Here are some TIPS for managing stress. If you would like some OVERALL STRATEGIES, please read the topic, "Stress: How to deal with my stress."
- Take some quiet time in a relaxing setting such as the library, park or botanical garden, or go for a leisurely walk.
- Talk to your partner, a trusted friend or family member.
- Get together with friends, for example, participate in a pot luck meal.
- Give or receive a hug, cuddle with your partner or a loved one.
- Do something you enjoy and haven't done for awhile - go to a movie, rent a video, read a book or magazine or garden.
- Treat yourself to a candlelit bubble bath, or a massage.
- Set aside some time for your hobby or take a course on something you would enjoy.
- Keep up with regular physical exercise, yoga, breathing and/or relaxation exercises.
- Listen to music, sing or play an instrument.
- Play with your child.
- Meditate or pray, or take imaginary vacations (for example, imagine yourself on a beach or in a place you know and enjoy).
- Take a mini-vacation - for example, visit an out-of-town friend.
- Rest - sleep, take a nap and allow for stretch breaks at work.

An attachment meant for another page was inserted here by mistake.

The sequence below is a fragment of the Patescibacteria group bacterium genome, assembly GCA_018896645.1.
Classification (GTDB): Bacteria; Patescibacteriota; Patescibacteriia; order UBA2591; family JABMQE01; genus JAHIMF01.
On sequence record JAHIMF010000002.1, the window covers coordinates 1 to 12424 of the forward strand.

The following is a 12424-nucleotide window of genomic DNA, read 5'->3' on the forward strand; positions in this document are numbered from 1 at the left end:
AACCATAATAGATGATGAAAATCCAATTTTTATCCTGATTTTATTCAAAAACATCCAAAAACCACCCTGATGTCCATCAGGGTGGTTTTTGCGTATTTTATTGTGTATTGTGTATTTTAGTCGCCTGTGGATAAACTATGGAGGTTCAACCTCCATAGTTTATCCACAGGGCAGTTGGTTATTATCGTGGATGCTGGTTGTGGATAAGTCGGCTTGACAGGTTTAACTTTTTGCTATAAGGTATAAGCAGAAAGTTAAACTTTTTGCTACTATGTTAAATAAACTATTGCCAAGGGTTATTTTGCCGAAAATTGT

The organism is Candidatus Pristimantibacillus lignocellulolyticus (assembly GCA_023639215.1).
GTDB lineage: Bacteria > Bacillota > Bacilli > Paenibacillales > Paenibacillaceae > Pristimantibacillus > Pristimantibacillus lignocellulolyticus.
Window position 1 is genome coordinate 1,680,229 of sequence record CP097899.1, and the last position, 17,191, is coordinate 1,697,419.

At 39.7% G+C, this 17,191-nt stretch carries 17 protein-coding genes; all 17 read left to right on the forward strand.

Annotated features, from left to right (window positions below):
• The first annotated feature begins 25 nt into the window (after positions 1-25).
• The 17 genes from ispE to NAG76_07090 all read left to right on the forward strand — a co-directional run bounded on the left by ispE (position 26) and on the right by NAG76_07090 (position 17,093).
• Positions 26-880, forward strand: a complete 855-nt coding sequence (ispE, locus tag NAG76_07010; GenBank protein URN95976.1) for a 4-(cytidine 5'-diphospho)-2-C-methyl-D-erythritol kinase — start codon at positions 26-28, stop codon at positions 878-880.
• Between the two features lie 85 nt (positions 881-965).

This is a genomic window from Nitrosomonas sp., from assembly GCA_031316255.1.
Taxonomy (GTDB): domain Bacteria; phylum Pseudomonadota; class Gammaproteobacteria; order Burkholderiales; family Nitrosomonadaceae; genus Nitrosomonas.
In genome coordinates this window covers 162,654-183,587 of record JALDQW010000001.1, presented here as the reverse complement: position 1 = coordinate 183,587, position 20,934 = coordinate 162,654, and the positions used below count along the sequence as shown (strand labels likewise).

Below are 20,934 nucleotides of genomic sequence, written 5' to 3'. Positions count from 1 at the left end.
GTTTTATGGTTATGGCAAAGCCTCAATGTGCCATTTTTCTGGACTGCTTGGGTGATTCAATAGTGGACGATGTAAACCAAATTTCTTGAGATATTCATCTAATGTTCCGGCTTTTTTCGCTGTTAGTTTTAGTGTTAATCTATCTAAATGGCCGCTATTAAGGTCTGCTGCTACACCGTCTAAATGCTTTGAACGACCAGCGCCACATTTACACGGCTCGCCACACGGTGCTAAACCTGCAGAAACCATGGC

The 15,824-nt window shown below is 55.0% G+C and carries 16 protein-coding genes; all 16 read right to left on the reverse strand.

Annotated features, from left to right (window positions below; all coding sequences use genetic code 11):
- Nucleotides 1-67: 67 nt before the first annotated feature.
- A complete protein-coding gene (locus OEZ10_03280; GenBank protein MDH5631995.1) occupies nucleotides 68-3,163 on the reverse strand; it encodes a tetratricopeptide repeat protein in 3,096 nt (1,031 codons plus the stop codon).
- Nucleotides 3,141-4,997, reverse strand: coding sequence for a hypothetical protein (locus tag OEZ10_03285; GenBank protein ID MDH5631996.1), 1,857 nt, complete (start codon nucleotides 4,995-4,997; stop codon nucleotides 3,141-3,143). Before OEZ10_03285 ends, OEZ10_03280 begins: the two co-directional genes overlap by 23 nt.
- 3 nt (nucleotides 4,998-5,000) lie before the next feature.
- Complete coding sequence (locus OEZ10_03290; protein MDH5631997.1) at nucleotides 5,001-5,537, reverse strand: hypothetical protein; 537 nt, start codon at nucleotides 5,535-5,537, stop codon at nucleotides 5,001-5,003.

- Eat regularly and wisely - avoid overindulging in binge eating, caffeine, sugar, chocolate, alcohol, drugs and tobacco.
- Pace yourself - make a list of what needs to be done, prioritize and set realistic time lines.
- Concentrate on the present, and not on what happened in the past or what might happen in the future.
- Express your needs and important opinions - don't be afraid to stand up for yourself or ask for help.
- Replace negative thoughts about yourself with positive thoughts about your past successes or pleasant times in your life.
- See the doctor if you are feeling physically or emotionally unwell.
- Explore your community resources - such as a support group or financial aid.
Learn to recognize the early signs of stress, and apply the strategies that work best for you before your symptoms build.
If you find yourself feeling close to the breaking point, having a lot of trouble dealing with day-to-day activities, crying a lot, having trouble eating and sleeping, or feeling all your relationships are in trouble, it's time to get some outside help. Discuss this with your physician. Don't hesitate.